A hooded sweatshirt: Essential for several months out of the year in northern areas.

A cardigan: A dressier alternative to the hoodie.

One reasonably dressy fall jacket: This will be worn much of the time in the fall and spring and less intense parts of the winter. I want a sturdy jacket I can wear in a variety of temperatures.

One hardy winter coat: This will take up some real space, but isn’t needed in warmer climates. On a -20 F day in Iowa, though, I’ll pull out my arctic Carhartt. Keeping warm is far more important than appearance at those temperatures.

Winter accessories, meaning a stocking hat, gloves, and a scarf.

A summer hat, which is less expensive than sunscreen.

A tie for dressier moments.

A pair of dressy shoes: These are worn on nice occasions.

A pair of cross training athletic shoes: These can be worn for exercise most of the time. I would beat the snot out of these and replace them when they start to fail.

A pair of sturdy sandals: My default when it’s warm.

A pair of heavier winter shoes: My default when it’s cold and snowy and icy.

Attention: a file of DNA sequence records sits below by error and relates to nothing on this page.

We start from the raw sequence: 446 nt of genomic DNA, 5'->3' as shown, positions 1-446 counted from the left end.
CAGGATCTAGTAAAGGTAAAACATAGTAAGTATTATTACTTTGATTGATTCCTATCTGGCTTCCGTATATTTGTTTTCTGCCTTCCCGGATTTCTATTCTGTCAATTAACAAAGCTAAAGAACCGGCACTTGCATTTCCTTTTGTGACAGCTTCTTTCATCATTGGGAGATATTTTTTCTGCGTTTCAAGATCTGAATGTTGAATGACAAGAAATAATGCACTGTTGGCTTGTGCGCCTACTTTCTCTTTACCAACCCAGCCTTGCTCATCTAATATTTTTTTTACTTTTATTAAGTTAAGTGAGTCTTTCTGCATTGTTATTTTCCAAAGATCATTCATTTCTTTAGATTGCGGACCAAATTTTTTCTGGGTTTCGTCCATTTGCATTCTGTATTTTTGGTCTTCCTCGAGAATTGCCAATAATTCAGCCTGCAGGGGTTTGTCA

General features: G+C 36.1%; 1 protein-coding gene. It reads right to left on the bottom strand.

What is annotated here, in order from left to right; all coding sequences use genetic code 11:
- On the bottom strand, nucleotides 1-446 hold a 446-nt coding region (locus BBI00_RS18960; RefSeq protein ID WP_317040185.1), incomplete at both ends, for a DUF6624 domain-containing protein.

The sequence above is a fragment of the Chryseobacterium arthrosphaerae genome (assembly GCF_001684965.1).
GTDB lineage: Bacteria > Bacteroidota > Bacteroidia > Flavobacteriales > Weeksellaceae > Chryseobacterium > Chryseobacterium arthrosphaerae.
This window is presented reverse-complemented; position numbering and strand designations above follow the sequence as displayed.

My clothing would take up about half of the bag’s volume. The rest of the items would fit in the other half, largely surrounded by clothes.

A couple of reusable bags: This would be useful for organizing and carrying laundry and keeping dirty laundry separate, as well as other carrying purposes.

A couple of plastic plates, bowls, forks, spoons, and cups: This enables me to eat with some civility in most situations.

A flashlight so that I can see in the dark. This would be a pretty small one.

A very basic tool set or a multi-tool so that I can open packages, make minor repairs, and so on.

A basic sewing kit to repair minor issues with clothing.

A tightly compressed sleeping bag so that I can sleep anywhere.

A pillow to rest my head on at night.

Two towels and two washcloths for bathing.

A bag of toiletries, including a toothbrush, toothpaste, dental floss, deodorant, soap, shampoo, conditioner, hairbrush, comb, a razor and blades, and a nail clipper.

A sturdy nylon rope for all kinds of things, but the big thing would be an impromptu clothesline.

A first aid kit including things like bandages, a bottle of aspirin, antibiotic ointment, tweezers, and so on.

A bottle of sunscreen so I don’t burn myself to a crisp.

A super-sturdy umbrella, something I wouldn’t skimp on. I usually use cheap umbrellas that break frequently, but if I lived out of one bag, an umbrella would be vital and I’d want one that was incredibly sturdy.